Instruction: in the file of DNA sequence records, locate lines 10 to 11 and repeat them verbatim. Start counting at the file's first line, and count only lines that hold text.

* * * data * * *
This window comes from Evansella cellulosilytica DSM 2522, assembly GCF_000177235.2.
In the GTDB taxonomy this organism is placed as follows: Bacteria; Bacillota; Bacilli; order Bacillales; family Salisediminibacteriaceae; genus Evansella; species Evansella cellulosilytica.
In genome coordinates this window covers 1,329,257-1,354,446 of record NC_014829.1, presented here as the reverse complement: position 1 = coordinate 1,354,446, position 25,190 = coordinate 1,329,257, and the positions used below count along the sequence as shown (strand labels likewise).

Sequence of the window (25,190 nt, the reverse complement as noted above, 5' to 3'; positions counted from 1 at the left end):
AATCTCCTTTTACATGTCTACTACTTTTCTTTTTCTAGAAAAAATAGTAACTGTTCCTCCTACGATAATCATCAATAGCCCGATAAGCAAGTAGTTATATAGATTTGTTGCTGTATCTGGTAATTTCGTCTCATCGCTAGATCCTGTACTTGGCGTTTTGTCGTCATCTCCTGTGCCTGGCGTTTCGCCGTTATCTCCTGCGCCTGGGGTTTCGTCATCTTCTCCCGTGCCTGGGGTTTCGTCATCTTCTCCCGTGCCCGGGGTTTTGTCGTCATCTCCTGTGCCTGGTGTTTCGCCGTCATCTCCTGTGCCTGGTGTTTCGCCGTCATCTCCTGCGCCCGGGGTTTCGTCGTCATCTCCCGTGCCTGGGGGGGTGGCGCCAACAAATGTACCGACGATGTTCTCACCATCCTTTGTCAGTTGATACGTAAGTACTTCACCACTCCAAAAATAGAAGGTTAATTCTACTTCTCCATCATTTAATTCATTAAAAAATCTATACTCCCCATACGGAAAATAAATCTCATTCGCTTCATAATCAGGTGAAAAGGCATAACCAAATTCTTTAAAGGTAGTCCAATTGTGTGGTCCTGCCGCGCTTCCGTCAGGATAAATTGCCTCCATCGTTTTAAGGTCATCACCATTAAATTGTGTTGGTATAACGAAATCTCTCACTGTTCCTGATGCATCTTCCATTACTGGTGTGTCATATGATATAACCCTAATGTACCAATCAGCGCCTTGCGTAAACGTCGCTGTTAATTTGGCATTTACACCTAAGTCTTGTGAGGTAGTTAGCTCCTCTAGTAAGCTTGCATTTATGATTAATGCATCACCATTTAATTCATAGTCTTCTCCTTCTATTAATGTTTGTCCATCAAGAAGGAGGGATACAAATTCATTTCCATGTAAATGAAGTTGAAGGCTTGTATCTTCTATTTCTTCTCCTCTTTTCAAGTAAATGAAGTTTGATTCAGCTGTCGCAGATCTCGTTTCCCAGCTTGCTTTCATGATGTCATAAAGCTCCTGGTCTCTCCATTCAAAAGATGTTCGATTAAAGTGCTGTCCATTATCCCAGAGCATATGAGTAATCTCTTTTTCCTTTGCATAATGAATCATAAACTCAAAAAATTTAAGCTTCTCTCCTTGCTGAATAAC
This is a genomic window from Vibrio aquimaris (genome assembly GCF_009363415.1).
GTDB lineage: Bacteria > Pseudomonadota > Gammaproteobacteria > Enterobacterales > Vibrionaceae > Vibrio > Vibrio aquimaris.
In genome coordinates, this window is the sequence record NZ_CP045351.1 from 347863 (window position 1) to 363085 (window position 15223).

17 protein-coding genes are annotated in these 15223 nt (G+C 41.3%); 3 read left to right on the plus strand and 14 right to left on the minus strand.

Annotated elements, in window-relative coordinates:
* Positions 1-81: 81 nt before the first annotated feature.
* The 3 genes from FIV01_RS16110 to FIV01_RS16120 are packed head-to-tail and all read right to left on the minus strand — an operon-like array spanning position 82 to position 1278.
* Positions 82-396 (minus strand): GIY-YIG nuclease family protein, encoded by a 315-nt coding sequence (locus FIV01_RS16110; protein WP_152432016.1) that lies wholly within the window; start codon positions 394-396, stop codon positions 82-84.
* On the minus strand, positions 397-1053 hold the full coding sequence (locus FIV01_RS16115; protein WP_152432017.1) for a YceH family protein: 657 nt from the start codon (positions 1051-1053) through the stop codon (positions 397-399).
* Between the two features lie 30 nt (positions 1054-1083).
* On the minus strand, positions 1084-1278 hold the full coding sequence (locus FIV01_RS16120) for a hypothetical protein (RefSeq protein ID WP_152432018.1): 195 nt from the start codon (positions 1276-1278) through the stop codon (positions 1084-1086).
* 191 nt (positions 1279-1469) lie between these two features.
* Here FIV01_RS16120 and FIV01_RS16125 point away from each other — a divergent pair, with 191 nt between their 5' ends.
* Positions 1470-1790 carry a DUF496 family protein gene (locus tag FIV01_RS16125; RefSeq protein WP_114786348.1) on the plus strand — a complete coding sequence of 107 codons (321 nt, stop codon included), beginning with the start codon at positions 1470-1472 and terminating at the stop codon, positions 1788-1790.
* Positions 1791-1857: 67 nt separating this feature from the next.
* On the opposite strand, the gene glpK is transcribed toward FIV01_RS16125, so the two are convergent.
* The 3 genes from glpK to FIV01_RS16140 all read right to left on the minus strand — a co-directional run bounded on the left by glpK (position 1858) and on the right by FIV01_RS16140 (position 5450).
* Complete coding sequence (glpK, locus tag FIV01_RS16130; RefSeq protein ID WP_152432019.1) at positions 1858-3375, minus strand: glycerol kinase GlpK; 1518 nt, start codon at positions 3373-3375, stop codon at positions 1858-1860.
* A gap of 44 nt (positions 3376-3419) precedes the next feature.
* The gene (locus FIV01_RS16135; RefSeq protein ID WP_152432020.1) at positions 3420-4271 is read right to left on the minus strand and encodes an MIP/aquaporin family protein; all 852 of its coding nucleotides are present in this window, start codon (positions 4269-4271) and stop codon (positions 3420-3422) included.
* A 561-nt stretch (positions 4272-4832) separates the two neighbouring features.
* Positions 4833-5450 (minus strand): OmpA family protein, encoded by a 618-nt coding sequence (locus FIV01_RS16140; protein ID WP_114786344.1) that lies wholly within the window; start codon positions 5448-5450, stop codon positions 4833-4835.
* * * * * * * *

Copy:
Annotated elements, in window-relative coordinates:
* Positions 1-81: 81 nt before the first annotated feature.